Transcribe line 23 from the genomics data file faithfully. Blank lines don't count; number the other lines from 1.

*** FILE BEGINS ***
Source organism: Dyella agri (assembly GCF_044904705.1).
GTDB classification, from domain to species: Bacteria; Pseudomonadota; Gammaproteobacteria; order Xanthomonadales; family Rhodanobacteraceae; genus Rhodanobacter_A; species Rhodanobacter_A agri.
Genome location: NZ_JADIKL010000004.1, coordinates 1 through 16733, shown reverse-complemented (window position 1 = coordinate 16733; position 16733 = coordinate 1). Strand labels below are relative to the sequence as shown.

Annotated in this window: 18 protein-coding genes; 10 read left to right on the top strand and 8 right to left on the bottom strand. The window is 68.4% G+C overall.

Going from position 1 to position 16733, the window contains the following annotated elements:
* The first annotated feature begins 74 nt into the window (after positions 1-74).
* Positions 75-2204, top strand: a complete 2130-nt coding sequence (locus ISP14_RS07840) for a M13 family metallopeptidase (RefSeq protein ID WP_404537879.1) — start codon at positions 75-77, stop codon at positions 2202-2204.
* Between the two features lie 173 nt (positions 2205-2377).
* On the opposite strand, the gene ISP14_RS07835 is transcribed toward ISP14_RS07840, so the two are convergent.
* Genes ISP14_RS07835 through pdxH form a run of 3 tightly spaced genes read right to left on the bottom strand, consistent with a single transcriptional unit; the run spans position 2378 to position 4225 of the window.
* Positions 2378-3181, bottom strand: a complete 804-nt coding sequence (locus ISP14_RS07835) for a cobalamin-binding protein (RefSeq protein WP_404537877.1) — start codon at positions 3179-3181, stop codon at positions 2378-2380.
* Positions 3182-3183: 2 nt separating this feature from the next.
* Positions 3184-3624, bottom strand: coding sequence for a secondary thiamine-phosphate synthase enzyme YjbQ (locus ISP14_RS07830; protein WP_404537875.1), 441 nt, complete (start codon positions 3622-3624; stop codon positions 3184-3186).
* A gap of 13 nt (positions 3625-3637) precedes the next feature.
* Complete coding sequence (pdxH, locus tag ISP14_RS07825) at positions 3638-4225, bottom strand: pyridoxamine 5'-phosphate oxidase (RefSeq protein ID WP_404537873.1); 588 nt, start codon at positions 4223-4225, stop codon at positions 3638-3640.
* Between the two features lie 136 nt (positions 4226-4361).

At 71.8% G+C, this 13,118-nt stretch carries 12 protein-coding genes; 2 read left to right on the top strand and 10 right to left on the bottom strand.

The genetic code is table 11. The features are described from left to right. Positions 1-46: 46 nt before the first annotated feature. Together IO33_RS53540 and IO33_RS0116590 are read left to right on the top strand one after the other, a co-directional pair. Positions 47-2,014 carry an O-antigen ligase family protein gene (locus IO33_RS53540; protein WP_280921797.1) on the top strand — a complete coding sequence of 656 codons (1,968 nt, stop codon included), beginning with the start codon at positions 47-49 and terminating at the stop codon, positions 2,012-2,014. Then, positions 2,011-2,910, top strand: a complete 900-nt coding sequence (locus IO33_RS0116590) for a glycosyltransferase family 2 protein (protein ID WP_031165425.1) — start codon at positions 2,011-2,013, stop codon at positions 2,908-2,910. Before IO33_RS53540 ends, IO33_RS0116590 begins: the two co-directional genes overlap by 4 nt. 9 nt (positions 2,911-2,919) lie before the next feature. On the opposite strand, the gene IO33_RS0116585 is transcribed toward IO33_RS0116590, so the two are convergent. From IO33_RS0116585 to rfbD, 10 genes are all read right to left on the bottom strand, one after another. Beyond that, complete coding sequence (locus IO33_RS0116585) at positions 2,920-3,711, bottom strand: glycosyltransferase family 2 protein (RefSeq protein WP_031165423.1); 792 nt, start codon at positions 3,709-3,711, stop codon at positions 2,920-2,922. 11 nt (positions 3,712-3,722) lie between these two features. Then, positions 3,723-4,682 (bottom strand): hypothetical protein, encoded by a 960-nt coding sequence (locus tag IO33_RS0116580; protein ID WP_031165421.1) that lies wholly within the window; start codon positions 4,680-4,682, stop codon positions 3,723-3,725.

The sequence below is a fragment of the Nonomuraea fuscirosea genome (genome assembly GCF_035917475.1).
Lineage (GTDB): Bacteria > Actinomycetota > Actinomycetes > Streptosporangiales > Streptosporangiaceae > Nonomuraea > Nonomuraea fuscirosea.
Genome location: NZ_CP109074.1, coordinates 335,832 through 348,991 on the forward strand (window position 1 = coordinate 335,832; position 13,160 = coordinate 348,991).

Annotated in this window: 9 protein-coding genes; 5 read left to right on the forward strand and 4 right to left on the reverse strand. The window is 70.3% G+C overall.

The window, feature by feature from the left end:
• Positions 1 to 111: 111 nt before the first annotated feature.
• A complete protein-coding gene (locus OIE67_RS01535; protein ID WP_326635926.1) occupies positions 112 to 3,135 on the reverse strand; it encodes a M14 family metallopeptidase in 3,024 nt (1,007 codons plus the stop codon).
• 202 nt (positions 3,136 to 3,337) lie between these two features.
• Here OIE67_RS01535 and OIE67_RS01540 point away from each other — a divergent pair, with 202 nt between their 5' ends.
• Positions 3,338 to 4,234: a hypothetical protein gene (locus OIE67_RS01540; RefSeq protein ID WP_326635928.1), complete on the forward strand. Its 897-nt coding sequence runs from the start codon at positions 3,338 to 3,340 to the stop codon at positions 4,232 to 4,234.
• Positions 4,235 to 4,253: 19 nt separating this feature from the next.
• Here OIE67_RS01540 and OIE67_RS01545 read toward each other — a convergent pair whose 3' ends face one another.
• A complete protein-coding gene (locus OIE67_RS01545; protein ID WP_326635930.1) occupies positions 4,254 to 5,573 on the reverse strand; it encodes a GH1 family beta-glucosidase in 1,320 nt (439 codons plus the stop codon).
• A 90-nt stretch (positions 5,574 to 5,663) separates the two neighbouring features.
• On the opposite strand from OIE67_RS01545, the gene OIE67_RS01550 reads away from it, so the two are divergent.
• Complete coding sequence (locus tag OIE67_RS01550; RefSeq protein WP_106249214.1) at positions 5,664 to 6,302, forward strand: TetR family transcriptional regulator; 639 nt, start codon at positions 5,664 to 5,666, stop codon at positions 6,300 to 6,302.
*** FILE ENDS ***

The window, feature by feature from the left end: